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Electric cars to disrupt gasoline sooner than you think

Refiners like Valero Energy, Marathon Oil and Exxon Mobil can breathe easy

Image Credit: Reuters
London has reported a three-fold increase in one year of rapid charging stations for electric cars.
Gulf News

London: Electric vehicles (EVs) aren’t going to destroy the fossil fuel industry any time soon, but they don’t need to in order to disrupt it. And that could happen within a decade, when EVs begin to tip annual growth in gasoline demand into structural decline.

The sceptics argue that the barriers to mass take-up of electric vehicles are insurmountable and that recent enthusiasm among proponents of the technology — and some European governments — is misplaced. High costs of ownership, limited range, lack of refueling infrastructure are among many drawbacks that will limit their adoption, and thus the power of electricity to replace gasoline. So refiners like Valero Energy, Marathon Oil and Exxon Mobil can breathe easy.

Personally, an electric car with a range of 150-200 miles (240-320km) would suit me perfectly. Drive in almost any direction for 200 miles from my home and I would fall off the edge of the country. I also doubt that the UK or French governments will ban the sale of cars with internal combustion engines in 2040.

More likely they will follow the lead of manufacturer Volvo AB, which will offer only hybrid or full-electric motors on every new model launched from 2019. And don’t forget, there are at least four general elections due in the UK before that policy is due to come into effect, so there’s plenty of opportunity for it to change.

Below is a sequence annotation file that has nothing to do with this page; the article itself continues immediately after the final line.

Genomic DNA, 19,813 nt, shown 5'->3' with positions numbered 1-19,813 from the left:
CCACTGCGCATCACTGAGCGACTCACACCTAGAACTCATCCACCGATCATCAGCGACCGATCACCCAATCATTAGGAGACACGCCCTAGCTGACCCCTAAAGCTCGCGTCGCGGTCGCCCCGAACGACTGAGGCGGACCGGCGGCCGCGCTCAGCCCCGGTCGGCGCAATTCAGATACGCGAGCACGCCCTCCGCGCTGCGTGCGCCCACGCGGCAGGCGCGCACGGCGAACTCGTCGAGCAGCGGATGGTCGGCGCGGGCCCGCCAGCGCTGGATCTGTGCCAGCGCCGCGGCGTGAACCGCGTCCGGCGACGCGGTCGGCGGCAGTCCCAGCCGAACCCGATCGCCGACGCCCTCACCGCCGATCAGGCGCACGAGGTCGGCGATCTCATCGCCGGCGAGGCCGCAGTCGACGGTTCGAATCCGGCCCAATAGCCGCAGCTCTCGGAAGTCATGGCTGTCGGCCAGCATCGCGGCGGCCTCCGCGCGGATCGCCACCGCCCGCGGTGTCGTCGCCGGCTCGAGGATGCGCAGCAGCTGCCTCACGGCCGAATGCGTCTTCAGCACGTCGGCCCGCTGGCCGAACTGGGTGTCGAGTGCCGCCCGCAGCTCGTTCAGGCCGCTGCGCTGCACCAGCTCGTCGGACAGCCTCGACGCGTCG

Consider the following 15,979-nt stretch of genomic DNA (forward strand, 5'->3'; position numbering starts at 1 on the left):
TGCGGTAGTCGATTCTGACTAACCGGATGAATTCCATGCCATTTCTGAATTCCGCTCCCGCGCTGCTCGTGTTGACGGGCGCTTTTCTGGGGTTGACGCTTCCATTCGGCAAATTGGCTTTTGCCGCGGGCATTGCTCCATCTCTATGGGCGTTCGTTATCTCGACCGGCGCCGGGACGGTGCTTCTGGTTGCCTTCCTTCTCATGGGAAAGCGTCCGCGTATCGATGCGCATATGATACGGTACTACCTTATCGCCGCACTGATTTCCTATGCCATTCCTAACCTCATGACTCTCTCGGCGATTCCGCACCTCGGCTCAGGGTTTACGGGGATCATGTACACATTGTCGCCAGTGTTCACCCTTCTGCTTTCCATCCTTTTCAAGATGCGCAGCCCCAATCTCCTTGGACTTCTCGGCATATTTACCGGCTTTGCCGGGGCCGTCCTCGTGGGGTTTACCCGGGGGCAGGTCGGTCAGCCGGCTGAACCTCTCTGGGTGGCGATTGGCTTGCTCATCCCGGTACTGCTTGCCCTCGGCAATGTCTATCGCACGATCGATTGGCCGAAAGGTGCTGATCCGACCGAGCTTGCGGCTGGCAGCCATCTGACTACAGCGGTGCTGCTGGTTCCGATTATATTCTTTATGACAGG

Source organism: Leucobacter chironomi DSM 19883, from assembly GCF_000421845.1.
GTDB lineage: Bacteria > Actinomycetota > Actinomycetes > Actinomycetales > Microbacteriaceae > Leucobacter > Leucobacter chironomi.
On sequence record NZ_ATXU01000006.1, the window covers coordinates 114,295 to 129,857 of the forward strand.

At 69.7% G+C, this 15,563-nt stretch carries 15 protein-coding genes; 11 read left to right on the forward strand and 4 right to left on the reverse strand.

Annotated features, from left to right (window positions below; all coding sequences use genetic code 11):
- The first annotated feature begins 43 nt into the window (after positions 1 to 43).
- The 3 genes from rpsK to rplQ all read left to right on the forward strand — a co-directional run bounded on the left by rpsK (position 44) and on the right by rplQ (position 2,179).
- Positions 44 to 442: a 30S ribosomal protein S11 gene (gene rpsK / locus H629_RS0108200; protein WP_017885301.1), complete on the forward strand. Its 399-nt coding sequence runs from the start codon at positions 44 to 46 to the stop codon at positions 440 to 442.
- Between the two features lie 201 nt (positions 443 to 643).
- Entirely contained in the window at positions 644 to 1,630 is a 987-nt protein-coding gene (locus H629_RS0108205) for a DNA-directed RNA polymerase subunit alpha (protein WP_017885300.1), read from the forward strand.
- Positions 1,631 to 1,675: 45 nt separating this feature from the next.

The transport sector has long been seen as the last bastion of oil, with airplanes, cars and trucks supporting the light end of the barrel (gasoline and diesel) and ships the heavy end (fuel oil). Refineries, particularly in the US, have been designed — or re-designed, as they have been upgraded and expanded — to maximiSe their output of transport fuels.

The Energy Information Administration reports that every 42-gallon barrel of oil refined in the US produces 45 gallons of products, of which 35 are either gasoline, diesel or jet fuel. Almost 70 per cent of the liquid fuels consumed in the US last year were gasoline or diesel/gasoil, according to data published in the BP Statistical Review of World Energy.

The fleet of electric vehicles in use worldwide is on track to displace around 100,000 barrels a day of road transport fuel this year — most of it gasoline — according to a report published last month by Bloomberg New Energy Finance. They expect that volume to rise to 155,000 barrels a day next year.

To be sure, that is a tiny volume compared with global gasoline consumption that was reported by BP Plc at more than 25 million barrels a day in 2016, but that misses the point. It is at the margin where the growing fleet of electric vehicles will make its presence felt.

Take Tesla Inc’s Model 3 as an example. Once delivered, the current order book of 455,000 cars will displace some 18,000 barrels a day of gasoline demand, based on vehicle miles traveled and fuel consumption data from the US Department of Transportation. That is not far off the EIA’s latest forecast of U.S. gasoline demand growth in 2018 of 25,000 barrels a day. That forecast may already factor in all those new Teslas. If not, growth could be close to zero.

The tipping point is a little further away at a global level. The International Energy Agency sees gasoline demand increasing by around 240,000 barrels a day in 2018. But by the end of the decade electric vehicles could displace more than 290,000 barrels of gasoline and diesel, according to BNEF. And by 2025 year-on-year increases in the volume of fuel displaced could be enough to tip demand growth into contraction.

What happens then? Not the end of the world as we know it, for sure. But gasoline refiners should brace for profits to be steadily undermined.

— Bloomberg

Julian Lee is an oil strategist for Bloomberg First Word. Previously he worked as a senior analyst at the Centre for Global Energy Studies.

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